Seven Myths about the Reformation Debate over the Lord’s Supper

This past July I attended a lecture at Calvin Seminary conducted by Amy Nelson Burnett from the University of Nebraska. Her talk was on “Seven Myths about the Reformation Debate over the Lord’s Supper.” Fortunately, it was recorded and this past week I listened to it again. It is an excellent lecture simply brimming with information. Burnett knows how to pack a lot into a 45-minute talk. If the topic is of interest to you I would encourage you to give it a listen. You can find it here. Here are the seven myths as she gave them. The seventh point she admits is not really a “myth” but an important point nonetheless. She spends the bulk of her time on the first myth but this lays an important foundation for the remaining points. I’ve also included the times (roughly) where she starts each point.

Myth #1 – The Eucharistic controversy was chiefly between Luther and Zwingli.

Myth # 2 – (22:06) The Eucharistic controversy was a struggle between two equally balanced parties.

Myth # 3 – (26:26) The debate concerned the real presence of Christ in the sacrament.

Myth # 4 – (30:15) Wittenenberg Concord of 1536 was a failure and Bucer’s efforts to unite the two parties were a waste of time and effort.

Myth # 5 – (37:10) The Augsburg Confession of 1530 defined Lutheranism.

Myth # 6 – (39:52) Calvin was Zwingli’s spiritual heir and the natural ally of Bullinger and Zwingli.

Myth # 7 – (42:28) Most accounts of the Eucharistic controversy end either with the Marburg Colloquy or the Wittenberg Concord and say little or nothing about the Consensus Tigurinus (1548).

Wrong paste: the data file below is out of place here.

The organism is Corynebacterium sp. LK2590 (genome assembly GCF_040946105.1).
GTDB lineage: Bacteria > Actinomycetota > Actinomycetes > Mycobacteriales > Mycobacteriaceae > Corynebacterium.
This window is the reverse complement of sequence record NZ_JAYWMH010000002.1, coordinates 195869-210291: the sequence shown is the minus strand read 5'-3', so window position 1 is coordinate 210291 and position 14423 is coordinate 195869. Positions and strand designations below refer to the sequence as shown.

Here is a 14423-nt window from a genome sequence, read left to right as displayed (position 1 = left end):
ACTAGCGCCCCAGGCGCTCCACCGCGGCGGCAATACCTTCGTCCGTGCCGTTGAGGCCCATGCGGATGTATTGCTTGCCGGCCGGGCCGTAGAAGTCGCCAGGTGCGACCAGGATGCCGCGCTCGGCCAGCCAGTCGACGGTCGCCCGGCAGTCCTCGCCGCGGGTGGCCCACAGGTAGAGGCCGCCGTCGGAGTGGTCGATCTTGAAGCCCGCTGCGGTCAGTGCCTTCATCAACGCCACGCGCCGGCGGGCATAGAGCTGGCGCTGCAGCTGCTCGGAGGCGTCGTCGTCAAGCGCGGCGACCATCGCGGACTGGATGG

Amy Nelson Burnett is a specialist in early modern European history. Her research focuses on the early modern Protestant clergy and the early Reformed tradition more generally. She is the author of Karlstadt and the Origins of the Eucharistic Controversy: A Study in the Circulation of Ideas (2011), as well as translator and editor of The Eucharistic Pamphlets of Andreas Bodenstein von Karlstadt (2011) and editor of John Calvin, Myth and Reality: Images and Impact of Geneva’s Reformer, Papers of the 2009 Calvin Studies Society Colloquium (2011). Her book Teaching the Reformation: Ministers and their Message in Basel, 1529-1629 (2006) was awarded the Gerald Strauss Prize of the Sixteenth Century Society and Conference, and The Yoke of Christ: Martin Bucer and Christian Discipline (1996) won the Brewer Prize of the American Society of Church History. She has published numerous essays and articles on the Protestant Reformation in southern Germany and Switzerland. She was a visiting scholar at the Institute for Advanced Study in Princeton, NJ (2009) and received fellowships from the American Philosophical society (2010) and the Alexander von Humboldt Foundation (2001, 2004). In 2012, Professor Burnett was a Fulbright Senior Scholar at the Leibniz-Institute für Europäische Geschichte in Mainz, Germany.

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About Louis

I am a 1997 graduate of Trinity Evangelical Divinity School.
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